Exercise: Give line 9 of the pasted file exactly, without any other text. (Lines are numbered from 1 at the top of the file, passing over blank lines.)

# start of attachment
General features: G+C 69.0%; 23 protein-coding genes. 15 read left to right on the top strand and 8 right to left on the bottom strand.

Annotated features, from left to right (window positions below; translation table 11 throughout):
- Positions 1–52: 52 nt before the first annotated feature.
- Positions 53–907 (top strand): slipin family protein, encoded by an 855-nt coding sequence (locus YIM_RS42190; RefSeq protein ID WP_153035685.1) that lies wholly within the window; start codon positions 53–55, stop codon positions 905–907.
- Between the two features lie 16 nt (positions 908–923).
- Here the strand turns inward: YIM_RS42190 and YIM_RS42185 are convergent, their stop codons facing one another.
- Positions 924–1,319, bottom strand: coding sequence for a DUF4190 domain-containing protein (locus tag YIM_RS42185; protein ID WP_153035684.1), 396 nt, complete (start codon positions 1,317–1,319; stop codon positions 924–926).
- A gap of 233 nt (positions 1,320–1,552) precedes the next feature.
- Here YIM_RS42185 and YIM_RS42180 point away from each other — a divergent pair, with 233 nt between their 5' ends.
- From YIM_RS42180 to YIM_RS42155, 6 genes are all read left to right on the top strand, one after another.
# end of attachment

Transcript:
- Here YIM_RS42185 and YIM_RS42180 point away from each other — a divergent pair, with 233 nt between their 5' ends.